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HOW TO SERVE A VOLLEYBALL

A COMPREHENSIVE TEACHING GUIDE TO THE MOST COMMON SERVES IN VOLLEYBALL


Learning how to serve a volleyball is one of, if not the most important skills to master. It is one of the only skills that we have complete control over, which is why it’s important to dedicate time to learning how to do it correctly. In this article, you will learn the basics of a standing float serve, a one-handed jump float serve, a two-handed jump float serve, as well as a topspin jump serve.


No matter what type of volleyball serve you are learning it is important to keep in mind the following principles:


  1. Use torque to generate force.

  2. Focus on both speed AND accuracy.

  3. Simple > Complex. Our goal is to create simple and repeatable movements.


Below you will see a breakdown of each kind of serve in volleyball, along with teaching keys to help break down the skill. The following keys are written for a right-handed server. For left-handed servers, the keys remain the same but your footwork is the opposite. We will offer examples when outlining each type of serve below.


Standing Float Serve:


A standing float serve is the most basic kind of overhand serve in volleyball. This is where a beginning volleyball player will typically start. A float serve simply means that after the ball is contacted it does not spin, but rather creates a floating motion. An aggressive float serve can be difficult to pass because the ball is "floating" or "moving" as it approaches the passer, making it difficult to read and/or track.


Keys for a standing float serve in volleyball:

  1. Arms in a bow and arrow position.

  2. Start with your body at a 45-degree angle.

  3. The ball should be in your non-hitting hand.

  4. Your elbow and shoulder are pulled back (this is your bow and arrow position).

  5. Place, Step, Hit OR Step, Place, Step, Hit

  6. Place the ball in front of your hitting shoulder. (We use the term place because we are simply placing the ball in front of our hitting arm.

  7. A high toss is unnecessary and will make your serve inconsistent.

  8. Contact the ball on the heel of your hand.

  9. Step and swing to target with torque. After you place the ball your first step should be with your left foot.




Jump Serving


After you know the basics of an overhand serve, jump serving is the next step. For both the one-handed and two-handed jump serve you want to make sure that your arms stay in your bow and arrow position. This is different than a hitting approach, where you use your arms to gain height. A jump serve is still effective even if you are only getting a couple of inches off the ground! A one-handed jump serve and a two-handed jump serve are simply about preference. We recommend trying them both and seeing what works best for you.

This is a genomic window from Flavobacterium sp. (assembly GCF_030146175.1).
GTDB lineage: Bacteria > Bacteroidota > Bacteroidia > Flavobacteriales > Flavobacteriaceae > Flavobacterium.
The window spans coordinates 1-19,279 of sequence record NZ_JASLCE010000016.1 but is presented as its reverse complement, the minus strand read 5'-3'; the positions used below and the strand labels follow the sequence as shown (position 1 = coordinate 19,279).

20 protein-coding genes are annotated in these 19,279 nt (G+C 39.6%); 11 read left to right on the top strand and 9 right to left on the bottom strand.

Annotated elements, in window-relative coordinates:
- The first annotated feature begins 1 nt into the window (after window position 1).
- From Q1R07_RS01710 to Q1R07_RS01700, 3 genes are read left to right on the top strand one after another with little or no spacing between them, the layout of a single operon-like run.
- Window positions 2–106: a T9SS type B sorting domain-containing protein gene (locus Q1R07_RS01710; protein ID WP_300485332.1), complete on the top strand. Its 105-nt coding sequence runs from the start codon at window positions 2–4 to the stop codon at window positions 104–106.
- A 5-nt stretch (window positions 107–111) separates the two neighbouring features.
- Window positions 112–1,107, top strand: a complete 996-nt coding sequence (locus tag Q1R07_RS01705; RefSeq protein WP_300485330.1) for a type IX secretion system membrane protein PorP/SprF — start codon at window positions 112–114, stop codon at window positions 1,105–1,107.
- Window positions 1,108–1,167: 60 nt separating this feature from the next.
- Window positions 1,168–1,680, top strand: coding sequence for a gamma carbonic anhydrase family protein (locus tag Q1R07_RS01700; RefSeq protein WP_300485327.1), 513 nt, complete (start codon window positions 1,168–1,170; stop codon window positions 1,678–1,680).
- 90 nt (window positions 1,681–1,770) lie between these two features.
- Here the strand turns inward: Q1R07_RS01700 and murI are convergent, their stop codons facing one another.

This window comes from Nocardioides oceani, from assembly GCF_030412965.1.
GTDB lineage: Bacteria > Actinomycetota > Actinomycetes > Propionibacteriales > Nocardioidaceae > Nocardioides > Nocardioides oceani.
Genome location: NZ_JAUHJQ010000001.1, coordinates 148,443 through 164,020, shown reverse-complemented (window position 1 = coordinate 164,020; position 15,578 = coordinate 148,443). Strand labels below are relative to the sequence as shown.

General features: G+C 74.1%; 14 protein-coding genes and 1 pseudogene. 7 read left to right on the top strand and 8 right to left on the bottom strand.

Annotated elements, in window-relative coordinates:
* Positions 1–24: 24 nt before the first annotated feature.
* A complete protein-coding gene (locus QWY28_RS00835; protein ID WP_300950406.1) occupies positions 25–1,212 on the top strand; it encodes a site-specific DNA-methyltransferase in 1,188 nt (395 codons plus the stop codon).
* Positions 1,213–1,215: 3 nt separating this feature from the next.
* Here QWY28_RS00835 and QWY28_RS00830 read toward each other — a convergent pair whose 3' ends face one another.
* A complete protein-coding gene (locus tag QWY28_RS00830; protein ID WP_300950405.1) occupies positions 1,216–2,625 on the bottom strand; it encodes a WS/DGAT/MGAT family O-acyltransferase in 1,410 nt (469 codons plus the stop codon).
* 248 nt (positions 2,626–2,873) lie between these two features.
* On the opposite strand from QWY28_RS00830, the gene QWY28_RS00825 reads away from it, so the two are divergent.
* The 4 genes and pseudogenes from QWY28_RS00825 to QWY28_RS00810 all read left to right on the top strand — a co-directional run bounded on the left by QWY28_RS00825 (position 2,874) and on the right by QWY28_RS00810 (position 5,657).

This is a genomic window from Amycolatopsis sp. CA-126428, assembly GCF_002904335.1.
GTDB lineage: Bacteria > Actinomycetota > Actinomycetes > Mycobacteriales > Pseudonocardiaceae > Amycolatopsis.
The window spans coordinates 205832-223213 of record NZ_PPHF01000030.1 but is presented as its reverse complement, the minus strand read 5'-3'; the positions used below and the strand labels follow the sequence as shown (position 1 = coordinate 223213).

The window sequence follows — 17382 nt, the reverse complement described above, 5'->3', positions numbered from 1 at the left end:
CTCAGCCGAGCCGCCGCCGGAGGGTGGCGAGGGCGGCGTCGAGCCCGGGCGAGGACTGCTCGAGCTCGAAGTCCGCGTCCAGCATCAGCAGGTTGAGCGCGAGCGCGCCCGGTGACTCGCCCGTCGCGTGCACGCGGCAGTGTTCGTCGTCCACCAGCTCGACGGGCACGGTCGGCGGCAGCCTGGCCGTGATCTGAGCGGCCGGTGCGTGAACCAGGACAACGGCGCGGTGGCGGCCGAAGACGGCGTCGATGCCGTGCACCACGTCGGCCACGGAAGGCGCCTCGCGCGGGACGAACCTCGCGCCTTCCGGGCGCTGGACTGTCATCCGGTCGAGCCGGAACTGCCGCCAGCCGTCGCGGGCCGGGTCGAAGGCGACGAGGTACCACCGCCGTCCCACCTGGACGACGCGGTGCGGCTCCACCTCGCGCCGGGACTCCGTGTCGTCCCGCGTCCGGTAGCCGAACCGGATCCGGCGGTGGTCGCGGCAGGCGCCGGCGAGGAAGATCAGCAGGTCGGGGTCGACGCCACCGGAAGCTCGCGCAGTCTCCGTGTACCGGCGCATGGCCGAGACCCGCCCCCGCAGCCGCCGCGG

One-Handed Float Jump Serve Keys:


  1. The ball is in your left hand with your left foot forward

  2. Standing at 45 degrees, your first step is with your right foot

  3. Step, Step, Toss, Step, Step (right, left, toss, right, left)

  4. Place the ball in front of your hitting arm

  5. Don’t swing arms when jumping, they stay up in bow and arrow position

  6. Contact the ball on the heel of your hand

  7. Swing to target with torque




Two-Handed Float Jump Serve Keys:


  1. Ball in two hands with your right foot slightly forward (1st step is with right foot)

  2. Step, step, toss, step, step (right, left, toss, right, left)

  3. Place the ball in front of your hitting arm

  4. Don’t swing arms when jumping- they stay up in bow and arrow position

  5. Contact the ball on the heel of your hand

  6. Swing to target with torque




Jump Top Spin Serve:


The difference between the two jump float serves we just learned and a topspin serve is that a jump topspin serve DOES spin! Another key difference between a jump topspin serve and a jump float serve is that your arms and hands will drop for your full approach.


Jump Top Spin Keys:


  1. The ball is in your right hand and your right foot is slightly in front (your first step is with your right foot)

  2. Step, toss, and take the rest of the four-step approach and hit the ball (right, left, right, left)

  3. Give yourself a high toss, this allows you to jump into the court.

  4. Your steps should follow these patterns to gain momentum: small, bigger, biggest and slow, faster, fastest.

  5. Swing to target with torque